Star Trek Hunter
Episode 18: World on Fire
Scene 1: Operation Hermit Crab

Operation Hermit Crab

"If I weren't frightened out of my wits, I would have to say this is exactly why I signed up," said Ensign Geoffrey Horatio Alstars in his bristly Oxford accent. He lifted a tool that looked like a cross between an oversize phaser rifle and a fire hose. It had a homespun look to it of a newly invented gadget made from parts that were never designed to be assembled in that way or actually put together into the same contraption at all. Alstars was in a full EVA suit, standing in the rear hatch of the wagon.

A bulkhead sealed the flight booth of the wagon, allowing the rear compartment to be evacuated of air and opened to space. Alstars was harnessed inside the back compartment as he aimed the hose end toward an asteroid. A broad matter stream flowed from the asteroid into the open end of the hose. The hose curled in a broad loop and snaked back out the aft port of the wagon up over the rear hatch door onto the top of the wagon where Lt. Napoleon Boles stood - also clad in an EVA suit, his magnetized boots clamped firmly to the top of the wagon. Boles was holding the other end of the hose, a particle stream spewing out of an appliance that looked similar but not identical to the one Alstars was using.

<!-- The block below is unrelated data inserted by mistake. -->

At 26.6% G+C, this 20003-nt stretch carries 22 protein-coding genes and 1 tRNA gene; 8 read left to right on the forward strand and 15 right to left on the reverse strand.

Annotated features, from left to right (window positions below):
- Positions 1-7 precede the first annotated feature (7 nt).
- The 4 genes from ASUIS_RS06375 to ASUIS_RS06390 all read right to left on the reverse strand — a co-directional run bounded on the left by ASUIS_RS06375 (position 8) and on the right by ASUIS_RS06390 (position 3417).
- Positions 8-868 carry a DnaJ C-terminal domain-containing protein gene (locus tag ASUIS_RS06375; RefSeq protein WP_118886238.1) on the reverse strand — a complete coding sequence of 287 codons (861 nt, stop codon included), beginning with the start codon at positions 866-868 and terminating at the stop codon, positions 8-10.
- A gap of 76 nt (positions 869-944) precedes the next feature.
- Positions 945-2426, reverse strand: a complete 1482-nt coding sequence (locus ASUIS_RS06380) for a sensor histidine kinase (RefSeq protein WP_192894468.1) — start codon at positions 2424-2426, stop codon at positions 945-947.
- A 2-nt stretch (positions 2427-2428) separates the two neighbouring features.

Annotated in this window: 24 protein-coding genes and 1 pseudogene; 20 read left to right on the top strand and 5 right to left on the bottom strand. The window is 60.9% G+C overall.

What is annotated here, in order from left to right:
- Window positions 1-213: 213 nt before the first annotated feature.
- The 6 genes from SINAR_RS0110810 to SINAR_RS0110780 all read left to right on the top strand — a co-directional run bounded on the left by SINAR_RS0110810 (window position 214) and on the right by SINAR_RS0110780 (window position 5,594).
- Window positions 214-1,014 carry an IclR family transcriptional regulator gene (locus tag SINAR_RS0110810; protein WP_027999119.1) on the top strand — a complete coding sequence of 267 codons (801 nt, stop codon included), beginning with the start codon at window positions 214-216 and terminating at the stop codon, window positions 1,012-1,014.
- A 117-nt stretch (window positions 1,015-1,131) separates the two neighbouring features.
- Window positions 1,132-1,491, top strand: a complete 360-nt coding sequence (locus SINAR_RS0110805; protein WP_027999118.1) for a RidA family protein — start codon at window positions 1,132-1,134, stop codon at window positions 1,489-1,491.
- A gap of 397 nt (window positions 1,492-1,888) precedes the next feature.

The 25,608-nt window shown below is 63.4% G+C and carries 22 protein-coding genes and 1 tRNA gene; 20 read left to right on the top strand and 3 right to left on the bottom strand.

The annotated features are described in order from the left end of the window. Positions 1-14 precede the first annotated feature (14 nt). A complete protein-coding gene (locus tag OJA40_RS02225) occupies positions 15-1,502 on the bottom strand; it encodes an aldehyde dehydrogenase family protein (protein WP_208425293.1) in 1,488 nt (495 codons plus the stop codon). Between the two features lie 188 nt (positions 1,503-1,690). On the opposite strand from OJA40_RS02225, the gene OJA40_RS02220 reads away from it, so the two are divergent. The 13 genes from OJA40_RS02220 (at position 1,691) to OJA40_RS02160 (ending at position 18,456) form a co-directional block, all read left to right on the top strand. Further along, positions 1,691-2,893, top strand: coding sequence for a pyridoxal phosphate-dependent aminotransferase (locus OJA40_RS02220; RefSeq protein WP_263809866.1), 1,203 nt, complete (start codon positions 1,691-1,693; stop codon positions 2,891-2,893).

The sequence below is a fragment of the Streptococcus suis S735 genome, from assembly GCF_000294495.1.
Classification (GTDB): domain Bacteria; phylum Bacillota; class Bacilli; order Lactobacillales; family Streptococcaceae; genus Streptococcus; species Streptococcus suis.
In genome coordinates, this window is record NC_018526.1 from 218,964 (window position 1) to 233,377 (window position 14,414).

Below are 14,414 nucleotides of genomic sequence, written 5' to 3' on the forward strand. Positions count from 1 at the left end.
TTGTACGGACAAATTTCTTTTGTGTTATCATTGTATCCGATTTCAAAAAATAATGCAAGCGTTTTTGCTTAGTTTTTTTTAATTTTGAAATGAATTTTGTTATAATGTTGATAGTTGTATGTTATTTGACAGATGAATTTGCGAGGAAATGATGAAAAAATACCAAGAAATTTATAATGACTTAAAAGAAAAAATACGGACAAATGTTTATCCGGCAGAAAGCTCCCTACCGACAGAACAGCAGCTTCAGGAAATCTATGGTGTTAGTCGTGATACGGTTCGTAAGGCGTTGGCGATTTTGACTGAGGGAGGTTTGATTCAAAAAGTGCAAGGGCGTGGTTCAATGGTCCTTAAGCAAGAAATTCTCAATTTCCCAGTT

"I like this thing," Boles replied, using his end of the hose to sculpt a large structure onto the asteroid. "So in addition to being a math whiz, looks like you're quite the tinker."


The wagon was slowly pulling away from the asteroid and rotating slowly on its longitudinal axis as Alstars continued dematerializing rock and sucking it into his homemade device and Boles, standing atop the wagon, spewed rematerialized rock out the other end and used it to construct a large, open structure, reinforcing various segments with a variety of struts and buttresses. The structure was already quite large.


"Okay, Tauk," said Boles, "it should be big enough - can you confirm with your readings?"

"Confirmed," came the voice of the U.S.S. Hunter's director of ground operations. "But it looks a little smooth on the outside."

"Let's get you in there first, then I'll pretty up the outside. We'll pick up some rock from the other end," Boles responded.


Lt. Tauk was standing at the tactical/communications station at the back of the bridge of the Hunter. "Going to be a tight fit."

"Just what the doctor ordered," replied Commander David Pepper, seated in the captain's chair. "Wayne, get out of there. Kenny, get us parked."